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First a portrait of her. Physical: her face, figure, posture—smiling, petite, strained. Habitual moods, routine gestures these features express, encode. Belie. What of these I inherited from birth and those which evince themselves as I grow older.


Though the resemblances are slight if there at all. The shape of our eyes, she says. Our foreheads, our hair. Our hands, except our fingernails. Our teeth, but not our whole mouths.


How I wished, as a small child, gazing up with my arms wrapped around her legs, to grow exactly to her height and no taller, to her dismay. No, no, you have to be taller. But it came true.


You cut your hair again, she says, I thought you were growing it long. Never said this. But you looked so pretty with long hair. The painful way she brushed it out, always knotty, and pulled it into perfect braids. Never learned to do this.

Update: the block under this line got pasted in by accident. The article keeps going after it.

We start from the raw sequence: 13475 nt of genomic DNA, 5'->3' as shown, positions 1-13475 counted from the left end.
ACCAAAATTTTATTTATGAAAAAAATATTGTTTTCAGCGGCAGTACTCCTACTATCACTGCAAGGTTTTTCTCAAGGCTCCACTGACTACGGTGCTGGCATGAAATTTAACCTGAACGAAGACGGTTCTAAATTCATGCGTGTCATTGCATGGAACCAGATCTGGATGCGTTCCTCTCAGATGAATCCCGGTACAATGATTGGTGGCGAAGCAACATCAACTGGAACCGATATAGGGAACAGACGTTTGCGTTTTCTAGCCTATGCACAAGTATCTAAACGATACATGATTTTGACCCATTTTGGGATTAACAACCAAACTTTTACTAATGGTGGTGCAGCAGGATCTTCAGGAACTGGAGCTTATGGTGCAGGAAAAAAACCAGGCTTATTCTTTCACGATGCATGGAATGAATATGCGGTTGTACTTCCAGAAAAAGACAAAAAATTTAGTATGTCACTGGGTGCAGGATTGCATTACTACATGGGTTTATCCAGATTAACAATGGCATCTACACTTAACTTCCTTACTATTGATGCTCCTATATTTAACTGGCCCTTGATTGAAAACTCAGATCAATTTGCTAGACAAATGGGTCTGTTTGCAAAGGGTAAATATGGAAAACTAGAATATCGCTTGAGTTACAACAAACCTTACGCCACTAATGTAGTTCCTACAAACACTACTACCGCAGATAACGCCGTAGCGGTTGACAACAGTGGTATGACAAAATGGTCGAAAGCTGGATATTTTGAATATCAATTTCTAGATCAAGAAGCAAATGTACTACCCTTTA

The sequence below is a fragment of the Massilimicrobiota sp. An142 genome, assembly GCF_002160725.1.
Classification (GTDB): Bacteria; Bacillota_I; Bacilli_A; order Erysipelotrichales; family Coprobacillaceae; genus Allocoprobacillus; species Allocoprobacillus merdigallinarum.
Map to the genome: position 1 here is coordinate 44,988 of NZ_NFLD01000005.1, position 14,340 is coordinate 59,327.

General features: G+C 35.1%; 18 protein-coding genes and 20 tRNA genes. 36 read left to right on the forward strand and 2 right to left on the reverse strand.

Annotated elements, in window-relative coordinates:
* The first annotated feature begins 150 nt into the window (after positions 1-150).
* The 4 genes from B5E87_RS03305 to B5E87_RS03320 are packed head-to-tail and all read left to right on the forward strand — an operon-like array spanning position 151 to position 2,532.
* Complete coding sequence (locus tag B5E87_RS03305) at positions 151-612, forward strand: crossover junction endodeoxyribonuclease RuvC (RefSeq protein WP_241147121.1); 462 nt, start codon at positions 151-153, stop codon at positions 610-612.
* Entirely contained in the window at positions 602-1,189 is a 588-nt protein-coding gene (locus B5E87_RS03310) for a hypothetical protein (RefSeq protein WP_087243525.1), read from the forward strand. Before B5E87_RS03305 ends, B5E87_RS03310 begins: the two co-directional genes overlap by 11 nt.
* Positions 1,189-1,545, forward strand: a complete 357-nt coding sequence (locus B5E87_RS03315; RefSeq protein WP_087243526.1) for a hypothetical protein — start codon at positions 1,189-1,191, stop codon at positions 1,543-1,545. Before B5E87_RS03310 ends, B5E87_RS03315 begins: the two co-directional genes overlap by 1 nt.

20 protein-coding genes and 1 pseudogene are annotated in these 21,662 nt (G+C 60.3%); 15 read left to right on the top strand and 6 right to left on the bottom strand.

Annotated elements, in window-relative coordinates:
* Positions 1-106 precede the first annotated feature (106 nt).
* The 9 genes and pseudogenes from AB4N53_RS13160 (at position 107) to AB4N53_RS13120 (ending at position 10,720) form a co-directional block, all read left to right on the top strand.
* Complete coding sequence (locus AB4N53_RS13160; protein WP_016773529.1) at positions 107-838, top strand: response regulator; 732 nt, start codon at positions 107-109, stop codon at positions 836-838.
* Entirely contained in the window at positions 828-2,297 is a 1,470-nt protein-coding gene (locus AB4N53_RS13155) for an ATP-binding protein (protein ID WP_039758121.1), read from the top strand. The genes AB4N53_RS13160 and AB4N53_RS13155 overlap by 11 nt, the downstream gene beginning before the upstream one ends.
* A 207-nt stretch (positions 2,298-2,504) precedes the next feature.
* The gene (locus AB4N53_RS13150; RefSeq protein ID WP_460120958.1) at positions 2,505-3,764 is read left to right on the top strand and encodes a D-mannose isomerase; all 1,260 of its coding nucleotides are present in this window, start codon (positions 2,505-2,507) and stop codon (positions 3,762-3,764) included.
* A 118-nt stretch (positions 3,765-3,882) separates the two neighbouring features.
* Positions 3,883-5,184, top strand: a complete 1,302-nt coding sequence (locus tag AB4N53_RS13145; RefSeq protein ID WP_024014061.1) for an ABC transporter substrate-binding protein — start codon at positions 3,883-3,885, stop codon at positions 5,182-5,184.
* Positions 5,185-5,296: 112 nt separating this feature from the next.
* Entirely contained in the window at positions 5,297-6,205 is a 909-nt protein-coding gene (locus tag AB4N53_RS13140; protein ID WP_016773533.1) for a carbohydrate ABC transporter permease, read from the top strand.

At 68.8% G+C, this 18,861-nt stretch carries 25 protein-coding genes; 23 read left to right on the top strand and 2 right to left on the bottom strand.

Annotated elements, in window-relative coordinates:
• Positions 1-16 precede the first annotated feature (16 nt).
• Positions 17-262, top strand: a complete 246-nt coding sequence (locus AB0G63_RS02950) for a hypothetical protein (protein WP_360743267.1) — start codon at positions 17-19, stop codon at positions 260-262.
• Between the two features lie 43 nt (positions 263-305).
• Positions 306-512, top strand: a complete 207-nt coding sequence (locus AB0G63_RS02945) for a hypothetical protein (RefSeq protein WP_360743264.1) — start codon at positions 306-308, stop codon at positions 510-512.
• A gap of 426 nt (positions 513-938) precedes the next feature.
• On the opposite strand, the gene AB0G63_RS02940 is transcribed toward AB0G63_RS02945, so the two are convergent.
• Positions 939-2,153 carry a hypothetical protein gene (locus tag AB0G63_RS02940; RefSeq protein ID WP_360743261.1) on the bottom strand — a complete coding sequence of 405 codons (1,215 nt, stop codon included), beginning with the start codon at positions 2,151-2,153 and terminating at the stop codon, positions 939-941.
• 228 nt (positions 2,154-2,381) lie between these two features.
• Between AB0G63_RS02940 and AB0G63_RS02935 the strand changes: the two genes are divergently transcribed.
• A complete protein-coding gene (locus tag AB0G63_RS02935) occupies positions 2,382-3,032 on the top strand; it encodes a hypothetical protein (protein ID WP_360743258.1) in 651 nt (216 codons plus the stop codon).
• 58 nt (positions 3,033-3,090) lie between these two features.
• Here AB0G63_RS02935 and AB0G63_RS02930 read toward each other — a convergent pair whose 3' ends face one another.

A black skirt with white polka dots, a t-shirt with a faded print of van Gogh’s blue irises. A square glass bottle of custard-yellow lotion knocked and shattered on bathroom tile.


Taking me on her back, through the snow, to the lab. Her work, her grudge, her belief in what must be endured to earn life. Anxiety that I should live by a different paradigm; inability to gesture to alternatives.


Roland Barthes’s Mourning Diary: to make a practice of remembrance. Tracing and retracing Maman’s absence both reinscribes and keeps it at a distance.


Mother’s mother—a studio portrait in a frame on her dresser (where is it now?). Brown tweed, matte halo of a perm, face neither smiling nor unsmiling—some emotion I cannot read. Neither pleasure nor resignation;  the emanation of something withheld. Perhaps a lesson. In all those photographs taken during those first weeks of my life, she is standing next to her daughter, dazed and beaming, and she wears the same muted expression.


How I learned to smile on by watching actors on television, not knowing how to turn up the corners—just baring my teeth.

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